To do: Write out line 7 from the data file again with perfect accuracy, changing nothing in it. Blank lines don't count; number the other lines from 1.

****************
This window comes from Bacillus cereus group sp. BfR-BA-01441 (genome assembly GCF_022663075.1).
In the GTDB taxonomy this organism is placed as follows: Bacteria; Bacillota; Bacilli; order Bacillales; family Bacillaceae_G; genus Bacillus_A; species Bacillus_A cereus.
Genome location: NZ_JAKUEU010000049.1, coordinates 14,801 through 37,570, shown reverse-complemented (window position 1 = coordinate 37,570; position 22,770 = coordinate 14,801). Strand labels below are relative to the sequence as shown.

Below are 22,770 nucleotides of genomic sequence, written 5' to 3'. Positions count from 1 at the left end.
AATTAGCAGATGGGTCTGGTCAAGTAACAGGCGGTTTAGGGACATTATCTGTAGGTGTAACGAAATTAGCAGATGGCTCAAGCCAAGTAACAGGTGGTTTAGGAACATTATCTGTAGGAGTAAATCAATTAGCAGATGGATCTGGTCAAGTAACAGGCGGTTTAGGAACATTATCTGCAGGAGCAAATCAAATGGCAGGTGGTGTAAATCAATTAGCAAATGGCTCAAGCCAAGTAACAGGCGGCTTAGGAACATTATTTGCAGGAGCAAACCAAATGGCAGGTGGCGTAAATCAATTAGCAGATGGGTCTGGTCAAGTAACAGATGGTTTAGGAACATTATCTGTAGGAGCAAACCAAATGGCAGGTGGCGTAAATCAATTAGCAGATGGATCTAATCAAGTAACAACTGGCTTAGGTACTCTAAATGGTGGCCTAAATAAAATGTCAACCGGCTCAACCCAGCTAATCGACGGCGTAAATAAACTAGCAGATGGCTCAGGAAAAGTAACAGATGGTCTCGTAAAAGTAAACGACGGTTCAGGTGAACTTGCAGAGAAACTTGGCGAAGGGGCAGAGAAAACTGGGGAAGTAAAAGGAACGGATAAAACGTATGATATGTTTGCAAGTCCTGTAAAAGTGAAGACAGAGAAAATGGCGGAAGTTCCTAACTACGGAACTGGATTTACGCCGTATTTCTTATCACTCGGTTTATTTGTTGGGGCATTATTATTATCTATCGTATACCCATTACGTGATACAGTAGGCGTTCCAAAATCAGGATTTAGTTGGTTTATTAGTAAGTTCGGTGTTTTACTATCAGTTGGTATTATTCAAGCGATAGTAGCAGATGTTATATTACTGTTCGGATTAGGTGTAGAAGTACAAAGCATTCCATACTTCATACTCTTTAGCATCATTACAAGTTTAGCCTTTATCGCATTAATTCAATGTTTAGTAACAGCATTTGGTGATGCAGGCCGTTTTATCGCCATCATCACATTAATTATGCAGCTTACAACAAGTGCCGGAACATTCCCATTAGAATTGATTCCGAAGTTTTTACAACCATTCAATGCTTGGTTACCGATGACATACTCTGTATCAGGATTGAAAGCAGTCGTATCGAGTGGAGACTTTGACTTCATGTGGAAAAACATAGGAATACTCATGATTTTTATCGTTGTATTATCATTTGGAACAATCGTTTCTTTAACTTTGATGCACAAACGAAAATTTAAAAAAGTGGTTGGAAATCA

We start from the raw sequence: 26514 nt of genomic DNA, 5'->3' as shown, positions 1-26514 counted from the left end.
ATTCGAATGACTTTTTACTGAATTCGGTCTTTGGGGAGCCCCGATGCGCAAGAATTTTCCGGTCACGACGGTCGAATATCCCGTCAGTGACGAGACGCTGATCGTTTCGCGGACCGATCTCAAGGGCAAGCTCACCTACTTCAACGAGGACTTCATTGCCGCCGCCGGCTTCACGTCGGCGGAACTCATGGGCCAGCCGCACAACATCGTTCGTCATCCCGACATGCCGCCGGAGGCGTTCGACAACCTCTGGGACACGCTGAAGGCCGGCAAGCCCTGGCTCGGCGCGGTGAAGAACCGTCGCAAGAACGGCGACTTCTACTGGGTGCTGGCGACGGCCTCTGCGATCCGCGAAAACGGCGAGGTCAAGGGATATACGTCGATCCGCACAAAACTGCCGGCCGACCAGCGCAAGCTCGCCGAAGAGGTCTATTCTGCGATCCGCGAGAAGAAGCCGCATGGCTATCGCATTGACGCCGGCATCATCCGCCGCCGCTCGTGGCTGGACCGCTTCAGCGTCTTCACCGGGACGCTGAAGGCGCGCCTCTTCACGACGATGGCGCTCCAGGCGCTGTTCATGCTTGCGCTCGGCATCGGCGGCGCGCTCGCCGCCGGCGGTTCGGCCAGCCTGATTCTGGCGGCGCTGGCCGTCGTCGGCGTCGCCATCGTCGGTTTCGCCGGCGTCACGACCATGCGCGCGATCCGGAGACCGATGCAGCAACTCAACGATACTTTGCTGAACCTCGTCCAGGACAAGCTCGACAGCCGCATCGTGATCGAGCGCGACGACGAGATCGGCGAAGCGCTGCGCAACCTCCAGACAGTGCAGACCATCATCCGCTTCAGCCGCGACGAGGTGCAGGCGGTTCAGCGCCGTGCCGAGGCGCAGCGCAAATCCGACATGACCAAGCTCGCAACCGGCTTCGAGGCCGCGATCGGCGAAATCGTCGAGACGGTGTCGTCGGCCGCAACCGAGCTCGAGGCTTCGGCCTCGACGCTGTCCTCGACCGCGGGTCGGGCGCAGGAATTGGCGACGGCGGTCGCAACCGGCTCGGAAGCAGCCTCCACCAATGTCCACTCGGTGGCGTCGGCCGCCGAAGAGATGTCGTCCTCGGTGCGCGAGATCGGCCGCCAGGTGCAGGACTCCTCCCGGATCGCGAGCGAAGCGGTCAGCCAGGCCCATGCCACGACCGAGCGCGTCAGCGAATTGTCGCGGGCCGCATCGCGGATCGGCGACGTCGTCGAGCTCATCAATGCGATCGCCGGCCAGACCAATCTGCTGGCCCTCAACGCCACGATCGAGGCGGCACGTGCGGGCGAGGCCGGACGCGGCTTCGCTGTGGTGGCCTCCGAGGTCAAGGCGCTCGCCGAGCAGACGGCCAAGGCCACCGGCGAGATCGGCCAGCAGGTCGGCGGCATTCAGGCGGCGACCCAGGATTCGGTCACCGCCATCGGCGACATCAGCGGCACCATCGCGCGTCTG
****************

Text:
ATTCGAATGACTTTTTACTGAATTCGGTCTTTGGGGAGCCCCGATGCGCAAGAATTTTCCGGTCACGACGGTCGAATATCCCGTCAGTGACGAGACGCTGATCGTTTCGCGGACCGATCTCAAGGGCAAGCTCACCTACTTCAACGAGGACTTCATTGCCGCCGCCGGCTTCACGTCGGCGGAACTCATGGGCCAGCCGCACAACATCGTTCGTCATCCCGACATGCCGCCGGAGGCGTTCGACAACCTCTGGGACACGCTGAAGGCCGGCAAGCCCTGGCTCGGCGCGGTGAAGAACCGTCGCAAGAACGGCGACTTCTACTGGGTGCTGGCGACGGCCTCTGCGATCCGCGAAAACGGCGAGGTCAAGGGATATACGTCGATCCGCACAAAACTGCCGGCCGACCAGCGCAAGCTCGCCGAAGAGGTCTATTCTGCGATCCGCGAGAAGAAGCCGCATGGCTATCGCATTGACGCCGGCATCATCCGCCGCCGCTCGTGGCTGGACCGCTTCAGCGTCTTCACCGGGACGCTGAAGGCGCGCCTCTTCACGACGATGGCGCTCCAGGCGCTGTTCATGCTTGCGCTCGGCATCGGCGGCGCGCTCGCCGCCGGCGGTTCGGCCAGCCTGATTCTGGCGGCGCTGGCCGTCGTCGGCGTCGCCATCGTCGGTTTCGCCGGCGTCACGACCATGCGCGCGATCCGGAGACCGATGCAGCAACTCAACGATACTTTGCTGAACCTCGTCCAGGACAAGCTCGACAGCCGCATCGTGATCGAGCGCGACGACGAGATCGGCGAAGCGCTGCGCAACCTCCAGACAGTGCAGACCATCATCCGCTTCAGCCGCGACGAGGTGCAGGCGGTTCAGCGCCGTGCCGAGGCGCAGCGCAAATCCGACATGACCAAGCTCGCAACCGGCTTCGAGGCCGCGATCGGCGAAATCGTCGAGACGGTGTCGTCGGCCGCAACCGAGCTCGAGGCTTCGGCCTCGACGCTGTCCTCGACCGCGGGTCGGGCGCAGGAATTGGCGACGGCGGTCGCAACCGGCTCGGAAGCAGCCTCCACCAATGTCCACTCGGTGGCGTCGGCCGCCGAAGAGATGTCGTCCTCGGTGCGCGAGATCGGCCGCCAGGTGCAGGACTCCTCCCGGATCGCGAGCGAAGCGGTCAGCCAGGCCCATGCCACGACCGAGCGCGTCAGCGAATTGTCGCGGGCCGCATCGCGGATCGGCGACGTCGTCGAGCTCATCAATGCGATCGCCGGCCAGACCAATCTGCTGGCCCTCAACGCCACGATCGAGGCGGCACGTGCGGGCGAGGCCGGACGCGGCTTCGCTGTGGTGGCCTCCGAGGTCAAGGCGCTCGCCGAGCAGACGGCCAAGGCCACCGGCGAGATCGGCCAGCAGGTCGGCGGCATTCAGGCGGCGACCCAGGATTCGGTCACCGCCATCGGCGACATCAGCGGCACCATCGCGCGTCTG